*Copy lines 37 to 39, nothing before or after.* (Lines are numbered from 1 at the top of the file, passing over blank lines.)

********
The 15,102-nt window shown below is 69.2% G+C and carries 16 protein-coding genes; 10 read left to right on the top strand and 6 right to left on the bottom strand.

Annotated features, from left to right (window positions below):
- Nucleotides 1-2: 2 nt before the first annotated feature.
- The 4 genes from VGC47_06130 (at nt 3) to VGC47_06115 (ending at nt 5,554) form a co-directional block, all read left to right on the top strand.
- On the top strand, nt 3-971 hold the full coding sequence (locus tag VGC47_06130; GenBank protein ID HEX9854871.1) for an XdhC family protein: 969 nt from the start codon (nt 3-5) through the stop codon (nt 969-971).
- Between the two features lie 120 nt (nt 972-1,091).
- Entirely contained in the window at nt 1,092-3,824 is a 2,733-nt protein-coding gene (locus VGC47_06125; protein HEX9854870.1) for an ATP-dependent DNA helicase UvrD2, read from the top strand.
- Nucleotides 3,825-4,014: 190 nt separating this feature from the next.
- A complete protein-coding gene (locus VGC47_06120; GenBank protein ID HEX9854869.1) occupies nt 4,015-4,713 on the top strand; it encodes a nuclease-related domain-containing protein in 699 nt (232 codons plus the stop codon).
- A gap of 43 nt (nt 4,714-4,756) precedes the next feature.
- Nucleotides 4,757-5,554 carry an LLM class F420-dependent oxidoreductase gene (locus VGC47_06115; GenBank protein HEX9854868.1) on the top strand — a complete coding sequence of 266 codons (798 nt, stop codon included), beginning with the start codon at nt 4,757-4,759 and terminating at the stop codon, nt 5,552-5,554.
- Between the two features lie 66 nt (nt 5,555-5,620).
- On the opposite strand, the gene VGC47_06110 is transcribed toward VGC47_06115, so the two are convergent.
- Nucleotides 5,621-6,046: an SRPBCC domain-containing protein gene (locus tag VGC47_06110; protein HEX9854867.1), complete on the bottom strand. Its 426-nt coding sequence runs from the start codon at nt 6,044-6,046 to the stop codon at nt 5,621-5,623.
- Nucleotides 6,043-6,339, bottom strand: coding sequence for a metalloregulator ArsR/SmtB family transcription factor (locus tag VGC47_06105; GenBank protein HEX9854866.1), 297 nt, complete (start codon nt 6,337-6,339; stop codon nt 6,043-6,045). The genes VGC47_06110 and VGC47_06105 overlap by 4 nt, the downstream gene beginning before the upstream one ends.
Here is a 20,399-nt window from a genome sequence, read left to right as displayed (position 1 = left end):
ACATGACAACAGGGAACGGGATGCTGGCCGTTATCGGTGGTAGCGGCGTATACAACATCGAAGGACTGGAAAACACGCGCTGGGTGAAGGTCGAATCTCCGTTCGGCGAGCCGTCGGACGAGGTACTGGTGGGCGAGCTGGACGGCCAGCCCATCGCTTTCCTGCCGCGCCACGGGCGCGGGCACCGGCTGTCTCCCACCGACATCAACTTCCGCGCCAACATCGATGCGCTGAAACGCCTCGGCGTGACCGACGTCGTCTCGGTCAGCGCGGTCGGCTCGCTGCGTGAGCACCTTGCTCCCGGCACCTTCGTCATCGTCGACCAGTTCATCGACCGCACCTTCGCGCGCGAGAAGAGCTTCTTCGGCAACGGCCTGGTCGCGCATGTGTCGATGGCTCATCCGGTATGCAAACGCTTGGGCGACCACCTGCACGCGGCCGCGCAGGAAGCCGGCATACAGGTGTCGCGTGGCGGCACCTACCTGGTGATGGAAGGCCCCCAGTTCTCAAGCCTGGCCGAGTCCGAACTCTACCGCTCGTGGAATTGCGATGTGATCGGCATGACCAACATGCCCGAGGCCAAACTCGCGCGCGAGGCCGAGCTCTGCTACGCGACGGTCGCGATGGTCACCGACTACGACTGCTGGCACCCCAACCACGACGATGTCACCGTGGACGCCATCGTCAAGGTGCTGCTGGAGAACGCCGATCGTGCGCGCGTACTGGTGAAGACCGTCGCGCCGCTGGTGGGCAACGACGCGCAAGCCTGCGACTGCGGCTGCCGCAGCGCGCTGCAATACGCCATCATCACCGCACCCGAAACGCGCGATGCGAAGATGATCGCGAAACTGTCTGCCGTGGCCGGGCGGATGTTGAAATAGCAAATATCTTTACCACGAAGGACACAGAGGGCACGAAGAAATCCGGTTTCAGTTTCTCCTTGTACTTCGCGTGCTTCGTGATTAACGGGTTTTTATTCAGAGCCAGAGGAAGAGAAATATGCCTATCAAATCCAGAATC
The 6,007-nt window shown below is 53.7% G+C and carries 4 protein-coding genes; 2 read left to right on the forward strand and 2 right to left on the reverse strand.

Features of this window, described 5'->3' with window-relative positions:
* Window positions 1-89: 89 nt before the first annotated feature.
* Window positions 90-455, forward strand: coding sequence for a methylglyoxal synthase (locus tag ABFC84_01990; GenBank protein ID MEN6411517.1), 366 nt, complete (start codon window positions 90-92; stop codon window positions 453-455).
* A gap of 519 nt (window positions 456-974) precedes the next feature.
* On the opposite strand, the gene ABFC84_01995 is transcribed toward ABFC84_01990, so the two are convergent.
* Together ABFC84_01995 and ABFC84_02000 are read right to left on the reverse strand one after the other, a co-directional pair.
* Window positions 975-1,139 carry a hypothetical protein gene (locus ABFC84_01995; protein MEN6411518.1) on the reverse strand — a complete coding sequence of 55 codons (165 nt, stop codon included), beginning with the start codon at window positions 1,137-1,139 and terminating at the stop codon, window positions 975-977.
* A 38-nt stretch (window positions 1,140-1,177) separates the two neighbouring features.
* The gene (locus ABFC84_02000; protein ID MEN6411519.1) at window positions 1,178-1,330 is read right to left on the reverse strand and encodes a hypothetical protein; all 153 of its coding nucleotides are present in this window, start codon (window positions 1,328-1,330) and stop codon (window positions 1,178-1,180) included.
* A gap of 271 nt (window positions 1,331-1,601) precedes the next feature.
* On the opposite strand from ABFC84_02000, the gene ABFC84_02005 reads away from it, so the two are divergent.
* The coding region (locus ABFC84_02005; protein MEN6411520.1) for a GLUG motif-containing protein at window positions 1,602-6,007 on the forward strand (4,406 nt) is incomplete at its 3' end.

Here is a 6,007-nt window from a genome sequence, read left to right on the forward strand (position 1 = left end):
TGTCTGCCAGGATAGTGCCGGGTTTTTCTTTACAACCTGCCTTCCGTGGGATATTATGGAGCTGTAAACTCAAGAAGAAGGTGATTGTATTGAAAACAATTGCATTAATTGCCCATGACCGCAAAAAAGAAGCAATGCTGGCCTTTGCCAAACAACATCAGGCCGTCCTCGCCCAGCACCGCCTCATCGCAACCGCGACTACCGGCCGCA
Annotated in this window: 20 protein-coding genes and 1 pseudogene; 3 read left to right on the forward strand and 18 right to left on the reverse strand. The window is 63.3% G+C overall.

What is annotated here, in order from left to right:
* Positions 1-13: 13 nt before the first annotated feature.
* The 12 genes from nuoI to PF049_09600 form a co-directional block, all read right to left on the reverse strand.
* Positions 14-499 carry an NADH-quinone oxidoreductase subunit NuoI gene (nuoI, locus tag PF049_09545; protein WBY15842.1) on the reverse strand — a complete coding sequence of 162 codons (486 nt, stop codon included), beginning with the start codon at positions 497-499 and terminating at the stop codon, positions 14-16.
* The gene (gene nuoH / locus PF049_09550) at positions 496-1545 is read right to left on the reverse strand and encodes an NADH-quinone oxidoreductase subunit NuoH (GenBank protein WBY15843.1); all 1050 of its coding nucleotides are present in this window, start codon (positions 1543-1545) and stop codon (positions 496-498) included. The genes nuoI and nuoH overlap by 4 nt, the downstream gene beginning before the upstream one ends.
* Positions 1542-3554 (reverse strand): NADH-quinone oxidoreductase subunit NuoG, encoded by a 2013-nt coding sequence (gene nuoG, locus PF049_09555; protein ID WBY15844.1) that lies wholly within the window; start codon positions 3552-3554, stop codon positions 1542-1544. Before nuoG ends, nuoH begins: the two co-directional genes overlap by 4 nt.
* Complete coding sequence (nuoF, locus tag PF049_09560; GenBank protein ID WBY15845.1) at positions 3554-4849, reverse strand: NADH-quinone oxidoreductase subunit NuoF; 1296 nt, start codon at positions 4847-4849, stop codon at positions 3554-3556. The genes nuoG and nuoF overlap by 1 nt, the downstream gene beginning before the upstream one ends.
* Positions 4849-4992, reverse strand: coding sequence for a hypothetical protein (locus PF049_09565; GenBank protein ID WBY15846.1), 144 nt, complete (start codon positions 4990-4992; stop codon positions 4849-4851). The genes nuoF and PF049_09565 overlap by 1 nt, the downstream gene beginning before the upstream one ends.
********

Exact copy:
* Positions 14-499 carry an NADH-quinone oxidoreductase subunit NuoI gene (nuoI, locus tag PF049_09545; protein WBY15842.1) on the reverse strand — a complete coding sequence of 162 codons (486 nt, stop codon included), beginning with the start codon at positions 497-499 and terminating at the stop codon, positions 14-16.
* The gene (gene nuoH / locus PF049_09550) at positions 496-1545 is read right to left on the reverse strand and encodes an NADH-quinone oxidoreductase subunit NuoH (GenBank protein WBY15843.1); all 1050 of its coding nucleotides are present in this window, start codon (positions 1543-1545) and stop codon (positions 496-498) included. The genes nuoI and nuoH overlap by 4 nt, the downstream gene beginning before the upstream one ends.
* Positions 1542-3554 (reverse strand): NADH-quinone oxidoreductase subunit NuoG, encoded by a 2013-nt coding sequence (gene nuoG, locus PF049_09555; protein ID WBY15844.1) that lies wholly within the window; start codon positions 3552-3554, stop codon positions 1542-1544. Before nuoG ends, nuoH begins: the two co-directional genes overlap by 4 nt.